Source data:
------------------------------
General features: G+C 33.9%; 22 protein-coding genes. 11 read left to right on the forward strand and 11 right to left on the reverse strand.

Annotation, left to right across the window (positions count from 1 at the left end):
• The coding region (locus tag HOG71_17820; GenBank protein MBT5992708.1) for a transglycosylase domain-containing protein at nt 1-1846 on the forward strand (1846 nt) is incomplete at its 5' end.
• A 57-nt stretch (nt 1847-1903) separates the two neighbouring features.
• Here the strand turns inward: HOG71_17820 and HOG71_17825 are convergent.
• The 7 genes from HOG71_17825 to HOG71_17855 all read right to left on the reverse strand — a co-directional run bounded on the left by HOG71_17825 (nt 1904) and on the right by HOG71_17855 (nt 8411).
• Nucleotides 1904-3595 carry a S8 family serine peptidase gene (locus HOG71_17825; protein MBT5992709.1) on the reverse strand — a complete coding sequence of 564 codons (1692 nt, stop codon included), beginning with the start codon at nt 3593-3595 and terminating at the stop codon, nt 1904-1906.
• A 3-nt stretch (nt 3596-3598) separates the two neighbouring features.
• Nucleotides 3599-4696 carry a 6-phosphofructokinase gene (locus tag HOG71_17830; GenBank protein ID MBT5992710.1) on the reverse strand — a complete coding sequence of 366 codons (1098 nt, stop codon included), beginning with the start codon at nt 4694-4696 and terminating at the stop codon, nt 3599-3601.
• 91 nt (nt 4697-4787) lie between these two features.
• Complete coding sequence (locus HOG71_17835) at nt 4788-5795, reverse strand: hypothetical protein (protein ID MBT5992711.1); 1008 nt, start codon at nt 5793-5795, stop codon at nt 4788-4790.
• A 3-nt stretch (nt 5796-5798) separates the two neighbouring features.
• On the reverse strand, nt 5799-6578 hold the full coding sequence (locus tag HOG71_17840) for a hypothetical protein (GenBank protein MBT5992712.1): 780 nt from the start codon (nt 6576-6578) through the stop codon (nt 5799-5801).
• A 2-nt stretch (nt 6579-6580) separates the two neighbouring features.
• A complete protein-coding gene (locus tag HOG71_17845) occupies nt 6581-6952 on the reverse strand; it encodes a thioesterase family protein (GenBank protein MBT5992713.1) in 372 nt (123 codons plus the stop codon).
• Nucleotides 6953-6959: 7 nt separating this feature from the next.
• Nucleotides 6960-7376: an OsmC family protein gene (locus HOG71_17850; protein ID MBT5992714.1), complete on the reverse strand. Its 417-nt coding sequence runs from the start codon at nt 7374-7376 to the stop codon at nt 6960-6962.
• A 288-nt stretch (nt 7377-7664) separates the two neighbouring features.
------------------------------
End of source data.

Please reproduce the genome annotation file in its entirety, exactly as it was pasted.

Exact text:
General features: G+C 33.9%; 22 protein-coding genes. 11 read left to right on the forward strand and 11 right to left on the reverse strand.

Annotation, left to right across the window (positions count from 1 at the left end):
• The coding region (locus tag HOG71_17820; GenBank protein MBT5992708.1) for a transglycosylase domain-containing protein at nt 1-1846 on the forward strand (1846 nt) is incomplete at its 5' end.
• A 57-nt stretch (nt 1847-1903) separates the two neighbouring features.
• Here the strand turns inward: HOG71_17820 and HOG71_17825 are convergent.
• The 7 genes from HOG71_17825 to HOG71_17855 all read right to left on the reverse strand — a co-directional run bounded on the left by HOG71_17825 (nt 1904) and on the right by HOG71_17855 (nt 8411).
• Nucleotides 1904-3595 carry a S8 family serine peptidase gene (locus HOG71_17825; protein MBT5992709.1) on the reverse strand — a complete coding sequence of 564 codons (1692 nt, stop codon included), beginning with the start codon at nt 3593-3595 and terminating at the stop codon, nt 1904-1906.
• A 3-nt stretch (nt 3596-3598) separates the two neighbouring features.
• Nucleotides 3599-4696 carry a 6-phosphofructokinase gene (locus tag HOG71_17830; GenBank protein ID MBT5992710.1) on the reverse strand — a complete coding sequence of 366 codons (1098 nt, stop codon included), beginning with the start codon at nt 4694-4696 and terminating at the stop codon, nt 3599-3601.
• 91 nt (nt 4697-4787) lie between these two features.
• Complete coding sequence (locus HOG71_17835) at nt 4788-5795, reverse strand: hypothetical protein (protein ID MBT5992711.1); 1008 nt, start codon at nt 5793-5795, stop codon at nt 4788-4790.
• A 3-nt stretch (nt 5796-5798) separates the two neighbouring features.
• On the reverse strand, nt 5799-6578 hold the full coding sequence (locus tag HOG71_17840) for a hypothetical protein (GenBank protein MBT5992712.1): 780 nt from the start codon (nt 6576-6578) through the stop codon (nt 5799-5801).
• A 2-nt stretch (nt 6579-6580) separates the two neighbouring features.
• A complete protein-coding gene (locus tag HOG71_17845) occupies nt 6581-6952 on the reverse strand; it encodes a thioesterase family protein (GenBank protein MBT5992713.1) in 372 nt (123 codons plus the stop codon).
• Nucleotides 6953-6959: 7 nt separating this feature from the next.
• Nucleotides 6960-7376: an OsmC family protein gene (locus HOG71_17850; protein ID MBT5992714.1), complete on the reverse strand. Its 417-nt coding sequence runs from the start codon at nt 7374-7376 to the stop codon at nt 6960-6962.
• A 288-nt stretch (nt 7377-7664) separates the two neighbouring features.